I didn’t have haircuts, I had styles. There wasn’t anything I wouldn’t try, any scissor-wielding or treatment I would shy away from. I had it relaxed, lines shaved in the side, a series of unfortunate mullets that have ruined every photo of me in existence from 2004–2006. As someone who is, at best, average-looking and at worst a genuine milk-curdler, my hair was always my crowning glory. Thick and bountiful and able to grow at an alarming rate, my hair bravery lifted me from a “meh” to a “mmmmmaybe” and that was enough for me. Continue reading Why being 39 ruined going to the hairdresser for me

Gay’s the word

Last night my boyfriend and I were on a train coming back from a few drinks with a friend. At one stop, a group of younger people got on. They were in their twenties, I guess. They had been to some sort of concert and were wearing various items of band merchandise. I suppose 10 years ago we’d have said they were “emo” – nobody says that any more, do they?

There were four of them. One looked like an artist’s impression of Guido Fawkes, there were two more devastatingly ordinary boys and then a girl, who was very excitable and babbled about gigs she’d been to and made up loads of transparent lies about things that had happened to her at them. So far, so normal.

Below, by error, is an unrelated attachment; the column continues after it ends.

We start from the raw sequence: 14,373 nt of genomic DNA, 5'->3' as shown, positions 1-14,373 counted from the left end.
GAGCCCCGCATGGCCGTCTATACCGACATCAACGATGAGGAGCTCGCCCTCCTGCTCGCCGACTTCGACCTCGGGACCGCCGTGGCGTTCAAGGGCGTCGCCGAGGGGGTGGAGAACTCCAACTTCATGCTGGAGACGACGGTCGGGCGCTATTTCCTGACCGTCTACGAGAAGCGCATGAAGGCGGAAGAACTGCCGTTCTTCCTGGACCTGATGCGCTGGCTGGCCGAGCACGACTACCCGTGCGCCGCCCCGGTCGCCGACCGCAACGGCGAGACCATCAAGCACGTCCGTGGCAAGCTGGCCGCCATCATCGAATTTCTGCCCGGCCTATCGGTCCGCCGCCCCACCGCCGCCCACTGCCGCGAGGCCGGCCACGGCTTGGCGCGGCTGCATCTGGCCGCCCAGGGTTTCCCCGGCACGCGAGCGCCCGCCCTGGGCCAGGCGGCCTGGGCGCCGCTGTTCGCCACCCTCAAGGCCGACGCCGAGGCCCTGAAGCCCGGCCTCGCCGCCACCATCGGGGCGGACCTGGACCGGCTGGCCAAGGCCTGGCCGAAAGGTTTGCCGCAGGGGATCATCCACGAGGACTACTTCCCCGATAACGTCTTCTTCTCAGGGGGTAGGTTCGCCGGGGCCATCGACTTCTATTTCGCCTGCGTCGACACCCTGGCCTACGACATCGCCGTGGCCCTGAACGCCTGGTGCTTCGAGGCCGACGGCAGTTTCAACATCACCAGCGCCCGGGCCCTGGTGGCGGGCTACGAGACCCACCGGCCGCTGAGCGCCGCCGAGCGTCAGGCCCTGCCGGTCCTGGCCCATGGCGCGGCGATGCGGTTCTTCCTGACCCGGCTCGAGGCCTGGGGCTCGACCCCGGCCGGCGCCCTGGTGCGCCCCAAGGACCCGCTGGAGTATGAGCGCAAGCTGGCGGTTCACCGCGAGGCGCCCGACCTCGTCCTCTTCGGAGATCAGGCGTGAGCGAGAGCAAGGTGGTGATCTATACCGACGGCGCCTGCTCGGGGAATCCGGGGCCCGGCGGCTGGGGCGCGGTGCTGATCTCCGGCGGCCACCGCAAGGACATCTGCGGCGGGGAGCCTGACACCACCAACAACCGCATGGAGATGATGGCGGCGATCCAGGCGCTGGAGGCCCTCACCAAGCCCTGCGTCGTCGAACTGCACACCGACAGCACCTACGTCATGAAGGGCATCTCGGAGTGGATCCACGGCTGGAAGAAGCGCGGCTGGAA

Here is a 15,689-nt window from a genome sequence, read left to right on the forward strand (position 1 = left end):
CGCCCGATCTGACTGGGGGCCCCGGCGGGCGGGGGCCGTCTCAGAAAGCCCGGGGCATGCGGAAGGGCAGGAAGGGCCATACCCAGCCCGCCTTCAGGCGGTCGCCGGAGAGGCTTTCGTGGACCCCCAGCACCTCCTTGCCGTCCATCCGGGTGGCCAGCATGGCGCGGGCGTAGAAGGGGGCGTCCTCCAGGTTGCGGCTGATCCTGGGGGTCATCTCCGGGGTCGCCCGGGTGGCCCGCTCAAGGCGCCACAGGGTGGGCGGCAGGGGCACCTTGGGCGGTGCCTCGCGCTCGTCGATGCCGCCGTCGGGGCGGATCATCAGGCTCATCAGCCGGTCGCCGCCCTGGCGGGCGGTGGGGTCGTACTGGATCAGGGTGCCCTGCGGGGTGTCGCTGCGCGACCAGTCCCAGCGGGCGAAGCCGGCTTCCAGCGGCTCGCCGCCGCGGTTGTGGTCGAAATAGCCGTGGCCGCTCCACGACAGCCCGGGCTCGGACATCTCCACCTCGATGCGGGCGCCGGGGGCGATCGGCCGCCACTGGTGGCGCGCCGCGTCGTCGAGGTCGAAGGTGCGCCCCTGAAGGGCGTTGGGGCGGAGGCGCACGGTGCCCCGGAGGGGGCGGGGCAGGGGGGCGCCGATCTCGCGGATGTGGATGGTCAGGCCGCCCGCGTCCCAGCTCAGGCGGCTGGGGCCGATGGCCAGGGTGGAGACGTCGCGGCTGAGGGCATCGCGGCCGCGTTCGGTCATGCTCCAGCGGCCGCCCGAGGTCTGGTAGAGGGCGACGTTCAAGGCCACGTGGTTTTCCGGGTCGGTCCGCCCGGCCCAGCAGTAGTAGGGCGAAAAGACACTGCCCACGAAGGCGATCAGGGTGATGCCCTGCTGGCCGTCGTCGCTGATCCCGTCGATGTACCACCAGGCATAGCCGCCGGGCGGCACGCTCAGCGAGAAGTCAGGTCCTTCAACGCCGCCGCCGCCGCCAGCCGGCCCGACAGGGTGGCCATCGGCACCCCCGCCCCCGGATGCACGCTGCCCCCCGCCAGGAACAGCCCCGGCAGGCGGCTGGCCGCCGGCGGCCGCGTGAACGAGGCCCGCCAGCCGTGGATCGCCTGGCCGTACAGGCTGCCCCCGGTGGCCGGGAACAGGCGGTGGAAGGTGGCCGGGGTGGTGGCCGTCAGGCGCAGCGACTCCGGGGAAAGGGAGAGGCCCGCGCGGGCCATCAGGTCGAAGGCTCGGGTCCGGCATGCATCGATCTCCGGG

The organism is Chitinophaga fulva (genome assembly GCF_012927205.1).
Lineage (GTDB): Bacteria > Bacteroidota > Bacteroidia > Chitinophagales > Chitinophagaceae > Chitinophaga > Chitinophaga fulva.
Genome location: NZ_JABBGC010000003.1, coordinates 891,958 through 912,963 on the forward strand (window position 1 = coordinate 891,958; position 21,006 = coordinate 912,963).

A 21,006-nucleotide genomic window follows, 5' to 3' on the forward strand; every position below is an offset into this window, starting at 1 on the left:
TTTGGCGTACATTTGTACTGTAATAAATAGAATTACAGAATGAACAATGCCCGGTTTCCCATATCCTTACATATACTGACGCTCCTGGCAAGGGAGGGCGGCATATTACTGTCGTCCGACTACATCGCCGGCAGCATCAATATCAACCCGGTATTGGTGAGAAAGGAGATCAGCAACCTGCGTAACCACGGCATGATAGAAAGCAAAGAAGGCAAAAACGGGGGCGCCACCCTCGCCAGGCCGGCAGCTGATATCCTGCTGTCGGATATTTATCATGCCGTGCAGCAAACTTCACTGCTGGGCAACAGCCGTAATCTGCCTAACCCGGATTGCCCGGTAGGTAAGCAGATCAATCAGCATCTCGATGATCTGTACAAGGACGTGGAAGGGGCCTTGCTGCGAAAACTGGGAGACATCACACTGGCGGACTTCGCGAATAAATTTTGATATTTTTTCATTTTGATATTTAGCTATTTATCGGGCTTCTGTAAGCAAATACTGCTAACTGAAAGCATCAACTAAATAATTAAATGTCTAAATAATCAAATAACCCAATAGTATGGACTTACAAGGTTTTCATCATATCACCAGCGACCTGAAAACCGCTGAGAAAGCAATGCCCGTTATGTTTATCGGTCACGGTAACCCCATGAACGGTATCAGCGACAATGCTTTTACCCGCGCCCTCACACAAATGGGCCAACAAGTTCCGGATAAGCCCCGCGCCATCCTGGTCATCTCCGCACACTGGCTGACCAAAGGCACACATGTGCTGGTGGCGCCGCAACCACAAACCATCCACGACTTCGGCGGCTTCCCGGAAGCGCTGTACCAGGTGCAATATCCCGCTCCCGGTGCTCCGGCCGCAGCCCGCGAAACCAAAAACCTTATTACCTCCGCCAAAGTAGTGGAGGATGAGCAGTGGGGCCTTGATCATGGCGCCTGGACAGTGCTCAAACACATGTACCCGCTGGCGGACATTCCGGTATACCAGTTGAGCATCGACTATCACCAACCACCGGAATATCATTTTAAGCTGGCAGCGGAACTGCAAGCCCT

And then, in the middle of a really weird story about some metal band dipping their hands in ramekins filled with blood (no idea) she said “I know that sounds really gay, but…” and then continued. None of her acolytes batted an eyelid, but I, a middle-aged gay man staring into the abyss of our future hope, flinched and I felt ill and I couldn’t hear anything else they said because that word was ringing in my ears.

I thought we had done this. I thought it was over. Using “gay” as a pejorative term to mean something was inferior or unattractive, I had previously thought, was dying out. It enjoyed a brief power surge a few years ago but thanks to a largely appalled reaction, it had faded into obscurity. What a naive moron I felt. Continue reading Gay’s the word

Is sexual orientation nature or nurture? Am I wrong not to care?

Nature, nurture, lifestyle choice, whatever. The world seems obsessed with finding out what makes the gays gay.

Every time it crops up, as it has today in the Guardian, I find myself puzzling over the fascination with unravelling this big secret. It’s just something that happens; why can’t we be satisfied with that? But, no, curious minds continue to peer through the dirty net curtains and into gay society for some kind of solution. And when the code is deciphered, then what? When all the research has been done, genes examined and endless, dull, wittering studies analysed and crosschecked, what happens next? Will it lead to society truly understanding and accepting homosexuality and its ‘practitioners’? Or will we be firmly on the path to extinguishing it altogether? Continue reading Is sexual orientation nature or nurture? Am I wrong not to care?